Houseplants green our homes, filter toxins from the air and brighten even the dreariest of winter days. While ferns, pothos and philodendrons are wonderful, easy-to-care-for houseplants, it’s the flowering houseplants that really win me over. If a flowering houseplant happens to be fragrant, too? Well, then there’s no doubt it’s worth going gaga over. Here are three of my favorite fragrance-filled houseplants and how to care for them.
1. Winter Jasmine (Jasminum polyanthum)
The pale pink-and-white, trumpet-shaped flowers of this vine have an incredibly sweet fragrance. Winter jasmine (pictured above) is a native of Asia and looks beautiful growing up a topiary ring or frame. In USDA zones 8 to 11, winter jasmine is an outdoor climbing evergreen vine, but where winter temperatures dip below freezing, the plant is primarily grown as a houseplant.
Flowers are borne in clusters in the late winter. Winter jasmine prefers a cool room with bright light but no direct sun. Keep this beauty away from forced air heating ducts and drafts. Because it loves high humidity, set the pot on top of some rocks spread in a tray of water during the winter months—as the water evaporates out of the tray, it will raise the humidity around the plant—but make sure the bottom of the pot does not come in contact with the water in the tray or it could lead to root rot.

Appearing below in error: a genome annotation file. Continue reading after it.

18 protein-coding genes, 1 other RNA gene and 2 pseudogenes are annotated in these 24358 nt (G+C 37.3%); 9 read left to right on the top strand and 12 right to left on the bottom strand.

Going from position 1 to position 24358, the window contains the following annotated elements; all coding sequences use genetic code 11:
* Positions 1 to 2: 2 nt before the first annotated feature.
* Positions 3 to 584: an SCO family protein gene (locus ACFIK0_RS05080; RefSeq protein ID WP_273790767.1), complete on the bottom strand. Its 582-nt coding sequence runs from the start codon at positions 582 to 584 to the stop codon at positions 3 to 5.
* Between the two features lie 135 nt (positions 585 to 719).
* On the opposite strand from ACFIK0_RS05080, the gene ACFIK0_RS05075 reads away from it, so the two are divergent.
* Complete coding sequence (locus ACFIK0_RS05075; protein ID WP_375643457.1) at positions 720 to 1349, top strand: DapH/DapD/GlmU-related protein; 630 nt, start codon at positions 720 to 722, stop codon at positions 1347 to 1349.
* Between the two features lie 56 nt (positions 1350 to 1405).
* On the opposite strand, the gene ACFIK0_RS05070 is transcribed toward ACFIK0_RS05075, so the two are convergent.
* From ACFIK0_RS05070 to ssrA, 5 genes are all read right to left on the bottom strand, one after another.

Jasmine plants should be moved outdoors in the spring when the weather warms, but be sure to move it back inside before frost threatens. To produce flower buds for the following winter, jasmine plants must be subjected to five weeks of night temperatures between 40 and 50 degrees F during the early autumn.
2. Gardenia (Gardenia jasminoides)
Gardenias are incredibly beautiful and fragrant, but admittedly, they’re notoriously fussy plants. This tropical evergreen shrub bears pure-white blooms and has dark, glossy leaves. In the southern U.S., gardenias are fully winter hardy and can grow into large shrubs, but where winter temperatures grow cold, gardenias are best grown as a houseplant during the winter months.
Select an indoor location with plenty of bright light, moderate humidity, and temperatures between 55 and 65 degrees F during the daytime. If you don’t have a humid, cool room in the house, you can mist your gardenia with de-chlorinated water a few times per week. Water your gardenia regularly; do not allow the plant to completely dry out or all of the flower buds will drop off, and do not over-fertilize. In the summer, gardenia plants should be moved to a shady site outdoors.
3. Fragrant Wax Or Rope Plant (Hoya spp.)
Many species of hoya have fragrant flowers. The fragrance is sweet and the flower clusters are smooth and glossy. They’re so perfect, they almost look fake. A native of India, hoya plants have thick, waxy leaves that are sometimes curled and sometimes flat, and they can be many different shapes and sizes, depending on the species.
Typically a vining plant, hoya look great growing up a topiary form or cascading over the edge of a pot. Pick a site that gets lots of sun, but is protected from cold winter drafts. Hoya will survive with minimal light, but the more light the plant receives, the more blooms it will produce. Hoya are tough plants and don’t require much coddling. They’re easy to start from cuttings and require nothing more than regular irrigation. Heck, hoya even love to be pot-bound, meaning they seldom require transplanting.